Courts Strike Down Pro-Life Laws In Indiana, Ohio

Cases from the two states could end up at the U.S. Supreme Court.

On Thursday, the 7th U.S. Circuit Court of Appeals ruled unconstitutional an Indiana law protecting unborn children from abortion for reasons of sex, race, or a disability diagnosis, and the neighboring 6th Circuit upheld a lower court ruling against an Ohio law that defunded the nation’s largest abortion provider.

Federal courts ruled against pro-life laws in Indiana and Ohio last week, dealing another blow to pro-life efforts and setting the stage for possible U.S. Supreme Court battles.

On Thursday, the 7th U.S. Circuit Court of Appeals ruled unconstitutional an Indiana law protecting unborn children from abortion for reasons of sex, race, or a disability diagnosis, and the neighboring 6th Circuit upheld a lower court ruling against an Ohio law that defunded the nation’s largest abortion provider.

Planned Parenthood of Indiana and Kentucky filed suit against Indiana’s law in 2016, saying it interfered with a woman’s right to an abortion. The 7th Circuit agreed: “The non-discrimination provisions clearly violate well-established Supreme Court precedent holding that a woman may terminate her pregnancy prior to viability, and that the state may not prohibit a woman from exercising that right for any reason.”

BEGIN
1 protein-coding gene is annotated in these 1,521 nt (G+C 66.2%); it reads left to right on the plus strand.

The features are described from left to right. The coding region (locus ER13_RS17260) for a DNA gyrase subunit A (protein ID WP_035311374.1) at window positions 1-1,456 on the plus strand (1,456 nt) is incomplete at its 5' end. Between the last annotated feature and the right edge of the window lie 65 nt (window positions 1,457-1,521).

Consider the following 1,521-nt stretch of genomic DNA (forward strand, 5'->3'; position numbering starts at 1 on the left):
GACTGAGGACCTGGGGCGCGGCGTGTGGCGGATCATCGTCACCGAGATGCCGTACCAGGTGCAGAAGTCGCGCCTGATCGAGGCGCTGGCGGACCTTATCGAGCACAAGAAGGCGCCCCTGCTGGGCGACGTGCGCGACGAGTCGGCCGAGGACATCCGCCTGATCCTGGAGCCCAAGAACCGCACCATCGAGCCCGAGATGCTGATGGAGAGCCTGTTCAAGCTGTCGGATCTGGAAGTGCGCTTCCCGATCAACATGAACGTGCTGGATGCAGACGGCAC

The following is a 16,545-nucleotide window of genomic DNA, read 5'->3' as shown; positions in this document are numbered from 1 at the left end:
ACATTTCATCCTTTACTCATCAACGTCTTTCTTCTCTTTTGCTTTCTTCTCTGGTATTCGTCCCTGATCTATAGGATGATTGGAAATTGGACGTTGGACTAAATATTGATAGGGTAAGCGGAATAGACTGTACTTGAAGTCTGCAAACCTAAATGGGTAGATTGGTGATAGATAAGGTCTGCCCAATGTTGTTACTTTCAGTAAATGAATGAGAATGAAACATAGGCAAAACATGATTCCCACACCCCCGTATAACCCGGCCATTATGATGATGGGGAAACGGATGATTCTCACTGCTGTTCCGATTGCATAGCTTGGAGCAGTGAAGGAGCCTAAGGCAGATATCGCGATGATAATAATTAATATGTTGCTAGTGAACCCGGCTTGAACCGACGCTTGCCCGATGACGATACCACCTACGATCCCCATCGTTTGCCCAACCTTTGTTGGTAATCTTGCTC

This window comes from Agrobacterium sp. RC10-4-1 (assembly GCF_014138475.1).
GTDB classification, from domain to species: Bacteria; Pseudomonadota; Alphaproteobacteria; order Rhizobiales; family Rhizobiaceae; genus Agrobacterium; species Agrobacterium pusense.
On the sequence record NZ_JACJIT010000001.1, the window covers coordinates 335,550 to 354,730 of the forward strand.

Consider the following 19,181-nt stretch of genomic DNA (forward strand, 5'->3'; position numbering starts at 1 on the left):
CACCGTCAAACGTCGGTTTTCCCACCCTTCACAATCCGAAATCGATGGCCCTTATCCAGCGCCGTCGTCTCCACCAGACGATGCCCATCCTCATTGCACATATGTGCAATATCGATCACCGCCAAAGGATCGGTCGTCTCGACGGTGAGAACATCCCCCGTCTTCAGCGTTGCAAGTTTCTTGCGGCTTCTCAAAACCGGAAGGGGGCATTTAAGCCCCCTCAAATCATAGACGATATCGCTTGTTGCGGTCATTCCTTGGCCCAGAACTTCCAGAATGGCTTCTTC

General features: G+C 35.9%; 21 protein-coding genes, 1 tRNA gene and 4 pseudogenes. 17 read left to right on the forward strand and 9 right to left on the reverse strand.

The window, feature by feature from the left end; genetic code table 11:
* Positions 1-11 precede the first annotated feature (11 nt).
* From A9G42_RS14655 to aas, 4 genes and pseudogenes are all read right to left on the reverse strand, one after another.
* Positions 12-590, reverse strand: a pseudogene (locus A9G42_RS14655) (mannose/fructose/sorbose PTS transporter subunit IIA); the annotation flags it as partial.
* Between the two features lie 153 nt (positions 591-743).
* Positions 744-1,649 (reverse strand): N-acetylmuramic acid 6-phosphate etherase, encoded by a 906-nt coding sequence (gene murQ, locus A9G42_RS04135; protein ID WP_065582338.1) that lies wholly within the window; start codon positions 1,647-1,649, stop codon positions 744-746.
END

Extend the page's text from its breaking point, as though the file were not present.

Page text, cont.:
In a dissenting opinion, Judge Daniel Manion noted the ruling regrettably makes abortion a “super right” that is “now a more untouchable right than even the freedom of speech.” But, he added, the ruling “begs for the Supreme Court to reconsider Roe and Casey,” the two major cases that established the legal right to abortion pre-viability.

Planned Parenthood also challenged the Indiana law’s fetal disposition clause that requires abortion facilities to treat fetal remains separately from other medical waste and to get transfer permits for their burial. The court ruled that based on Supreme Court precedent, aborted babies aren’t people and don’t need to be handled with the same respect.

Americans United for Life attorney Clarke Forsythe told me that a portion of the ruling could make its way to the Supreme Court. He pointed to a 1983 ruling by the 8th Circuit upholding a Minnesota fetal disposition statute.

“The Supreme Court may be more inclined to take cases in which there is a conflict between one circuit and another,” he noted.

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